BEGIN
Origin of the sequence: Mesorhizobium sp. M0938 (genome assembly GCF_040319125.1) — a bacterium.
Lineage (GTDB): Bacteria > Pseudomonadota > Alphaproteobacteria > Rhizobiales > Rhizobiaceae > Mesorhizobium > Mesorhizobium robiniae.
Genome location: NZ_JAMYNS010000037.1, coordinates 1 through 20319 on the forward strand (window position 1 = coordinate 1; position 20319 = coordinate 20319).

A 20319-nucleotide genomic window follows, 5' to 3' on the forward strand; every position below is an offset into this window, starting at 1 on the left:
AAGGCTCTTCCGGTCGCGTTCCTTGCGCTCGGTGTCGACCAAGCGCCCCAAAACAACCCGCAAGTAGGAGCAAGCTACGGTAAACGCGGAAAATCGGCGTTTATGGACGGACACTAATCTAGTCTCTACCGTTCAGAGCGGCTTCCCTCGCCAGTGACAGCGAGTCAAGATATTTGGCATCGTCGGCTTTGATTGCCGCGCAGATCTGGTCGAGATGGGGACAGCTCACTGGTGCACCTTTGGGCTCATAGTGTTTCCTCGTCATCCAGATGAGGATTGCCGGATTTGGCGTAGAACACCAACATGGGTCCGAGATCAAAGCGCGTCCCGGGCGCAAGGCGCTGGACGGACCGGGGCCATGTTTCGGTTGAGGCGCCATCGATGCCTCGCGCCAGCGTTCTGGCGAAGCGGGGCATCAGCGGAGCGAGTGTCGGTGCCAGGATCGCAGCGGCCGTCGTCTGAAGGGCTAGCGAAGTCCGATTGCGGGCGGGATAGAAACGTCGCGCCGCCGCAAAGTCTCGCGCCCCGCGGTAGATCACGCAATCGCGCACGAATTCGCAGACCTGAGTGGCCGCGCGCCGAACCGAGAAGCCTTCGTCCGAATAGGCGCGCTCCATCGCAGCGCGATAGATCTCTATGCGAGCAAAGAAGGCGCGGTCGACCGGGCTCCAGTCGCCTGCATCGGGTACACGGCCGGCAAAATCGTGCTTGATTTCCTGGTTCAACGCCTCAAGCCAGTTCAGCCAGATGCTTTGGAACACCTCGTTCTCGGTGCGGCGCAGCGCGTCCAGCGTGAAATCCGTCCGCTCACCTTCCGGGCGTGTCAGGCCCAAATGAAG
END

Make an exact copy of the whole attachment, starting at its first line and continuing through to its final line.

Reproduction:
Origin of the sequence: Mesorhizobium sp. M0938 (genome assembly GCF_040319125.1) — a bacterium.
Lineage (GTDB): Bacteria > Pseudomonadota > Alphaproteobacteria > Rhizobiales > Rhizobiaceae > Mesorhizobium > Mesorhizobium robiniae.
Genome location: NZ_JAMYNS010000037.1, coordinates 1 through 20319 on the forward strand (window position 1 = coordinate 1; position 20319 = coordinate 20319).

A 20319-nucleotide genomic window follows, 5' to 3' on the forward strand; every position below is an offset into this window, starting at 1 on the left:
AAGGCTCTTCCGGTCGCGTTCCTTGCGCTCGGTGTCGACCAAGCGCCCCAAAACAACCCGCAAGTAGGAGCAAGCTACGGTAAACGCGGAAAATCGGCGTTTATGGACGGACACTAATCTAGTCTCTACCGTTCAGAGCGGCTTCCCTCGCCAGTGACAGCGAGTCAAGATATTTGGCATCGTCGGCTTTGATTGCCGCGCAGATCTGGTCGAGATGGGGACAGCTCACTGGTGCACCTTTGGGCTCATAGTGTTTCCTCGTCATCCAGATGAGGATTGCCGGATTTGGCGTAGAACACCAACATGGGTCCGAGATCAAAGCGCGTCCCGGGCGCAAGGCGCTGGACGGACCGGGGCCATGTTTCGGTTGAGGCGCCATCGATGCCTCGCGCCAGCGTTCTGGCGAAGCGGGGCATCAGCGGAGCGAGTGTCGGTGCCAGGATCGCAGCGGCCGTCGTCTGAAGGGCTAGCGAAGTCCGATTGCGGGCGGGATAGAAACGTCGCGCCGCCGCAAAGTCTCGCGCCCCGCGGTAGATCACGCAATCGCGCACGAATTCGCAGACCTGAGTGGCCGCGCGCCGAACCGAGAAGCCTTCGTCCGAATAGGCGCGCTCCATCGCAGCGCGATAGATCTCTATGCGAGCAAAGAAGGCGCGGTCGACCGGGCTCCAGTCGCCTGCATCGGGTACACGGCCGGCAAAATCGTGCTTGATTTCCTGGTTCAACGCCTCAAGCCAGTTCAGCCAGATGCTTTGGAACACCTCGTTCTCGGTGCGGCGCAGCGCGTCCAGCGTGAAATCCGTCCGCTCACCTTCCGGGCGTGTCAGGCCCAAATGAAG